The General Goes to Washington; William Schneider Jr.; Daniel Gouré, and More
September 12, 2007
The Surge Scam: Getting Rid of the Goat
Commentary By Leon Hadar
A vague commitment to end the surge in Iraq, coupled with the supposed credibility of General Petraeus, could buy President Bush more time to pursue his military offensive in Iraq and leave the mess there to his successor in the White House. But anti-war critics question Petraeus’ credibility, arguing that he is not only identified with the failed U.S. strategy in Iraq but also that he has become a political ally of Bush and of Republicans. Democrats have failed to mount a serious challenge to Petraeus, allowing him, and by extension the Bush administration, to set the terms of the current debate on Iraq. Read full story.
The conservative vice president of the Lexington Institute maintains close ties with defense contractors while pushing controversial weapons programs in the media.
An important early neoconservative and Team B player who pushed flimsy evidence of supposed Soviet threats, Pipes remains a proponent of hardline foreign policies.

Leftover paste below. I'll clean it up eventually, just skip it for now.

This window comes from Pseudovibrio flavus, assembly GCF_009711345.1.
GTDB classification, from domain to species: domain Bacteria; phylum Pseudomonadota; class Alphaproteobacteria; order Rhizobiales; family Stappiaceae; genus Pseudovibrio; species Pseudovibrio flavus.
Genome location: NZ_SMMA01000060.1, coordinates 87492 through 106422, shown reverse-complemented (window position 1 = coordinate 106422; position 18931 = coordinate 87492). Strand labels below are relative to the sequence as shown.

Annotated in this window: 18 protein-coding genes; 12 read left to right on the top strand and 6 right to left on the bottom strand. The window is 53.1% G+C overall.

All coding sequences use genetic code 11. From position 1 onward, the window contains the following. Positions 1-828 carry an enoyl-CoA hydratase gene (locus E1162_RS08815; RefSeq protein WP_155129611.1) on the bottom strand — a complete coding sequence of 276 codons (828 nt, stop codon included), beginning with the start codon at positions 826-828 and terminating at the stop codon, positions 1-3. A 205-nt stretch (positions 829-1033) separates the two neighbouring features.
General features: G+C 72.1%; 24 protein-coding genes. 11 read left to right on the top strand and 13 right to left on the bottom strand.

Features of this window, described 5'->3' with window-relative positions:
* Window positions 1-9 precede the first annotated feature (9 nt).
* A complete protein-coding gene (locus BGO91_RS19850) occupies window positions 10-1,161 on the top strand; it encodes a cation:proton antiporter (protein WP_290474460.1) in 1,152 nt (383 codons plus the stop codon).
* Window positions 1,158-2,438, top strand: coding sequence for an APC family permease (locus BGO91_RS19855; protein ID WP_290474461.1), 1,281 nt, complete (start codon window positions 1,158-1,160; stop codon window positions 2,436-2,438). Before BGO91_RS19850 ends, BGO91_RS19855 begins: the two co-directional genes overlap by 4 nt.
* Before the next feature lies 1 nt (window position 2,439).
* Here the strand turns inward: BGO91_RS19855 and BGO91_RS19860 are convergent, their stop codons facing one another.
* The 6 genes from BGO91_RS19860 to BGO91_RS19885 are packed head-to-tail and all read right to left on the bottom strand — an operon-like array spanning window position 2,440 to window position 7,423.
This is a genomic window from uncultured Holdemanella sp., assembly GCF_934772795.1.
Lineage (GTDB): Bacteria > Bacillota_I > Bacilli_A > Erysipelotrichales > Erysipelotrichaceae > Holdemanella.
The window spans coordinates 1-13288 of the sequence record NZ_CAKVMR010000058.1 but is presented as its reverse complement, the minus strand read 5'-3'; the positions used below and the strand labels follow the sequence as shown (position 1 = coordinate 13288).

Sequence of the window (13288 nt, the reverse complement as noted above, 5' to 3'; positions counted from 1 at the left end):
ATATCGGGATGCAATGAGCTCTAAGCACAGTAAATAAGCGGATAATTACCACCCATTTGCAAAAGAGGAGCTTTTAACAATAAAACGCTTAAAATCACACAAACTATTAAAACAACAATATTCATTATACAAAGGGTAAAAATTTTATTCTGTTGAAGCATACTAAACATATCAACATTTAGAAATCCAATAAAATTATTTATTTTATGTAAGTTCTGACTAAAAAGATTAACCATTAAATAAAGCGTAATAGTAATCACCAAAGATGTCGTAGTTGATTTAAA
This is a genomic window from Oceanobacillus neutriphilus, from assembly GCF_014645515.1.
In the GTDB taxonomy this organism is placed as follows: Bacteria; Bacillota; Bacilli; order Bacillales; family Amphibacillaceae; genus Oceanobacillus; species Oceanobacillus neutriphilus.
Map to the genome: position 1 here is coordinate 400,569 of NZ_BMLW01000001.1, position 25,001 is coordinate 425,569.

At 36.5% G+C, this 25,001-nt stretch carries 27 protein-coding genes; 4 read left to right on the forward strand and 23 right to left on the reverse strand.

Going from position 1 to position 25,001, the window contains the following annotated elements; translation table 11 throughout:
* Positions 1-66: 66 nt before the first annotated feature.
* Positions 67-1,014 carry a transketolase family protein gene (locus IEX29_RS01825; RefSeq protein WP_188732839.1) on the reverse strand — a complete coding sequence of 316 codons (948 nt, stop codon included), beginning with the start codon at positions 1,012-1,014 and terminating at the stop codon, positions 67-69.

William Schneider Jr.
A corporate executive and longtime government insider who has served in a number of advisory posts during the Bush presidency, Schneider has supported the work of the Center for Security policy and other hardline advocacy groups.
John Foster Jr.
A key proponent of new nuclear weapons development within the Bush administration, Foster doubles as a defense contractor exec and advocate of hardline defense policies.
ALSO NEW ON RIGHT WEB
Pushing the Surge
By Eli Clifton
Against a backdrop of dwindling domestic and international support for the ongoing U.S. presence in Iraq, neocons are vociferously touting Gen. David Petraeus’ final report to Congress. Read full story.
By Khody Akhavi
The same day that General Petraeus gave Congress his Iraq surge report, neoconservatives took aim at what they hope will be the next military target: Iran. Read full story.
A Different Tack
By Gareth Porter
Israel thought Iran was the better target for the United States, according to one administration official. Read full story.
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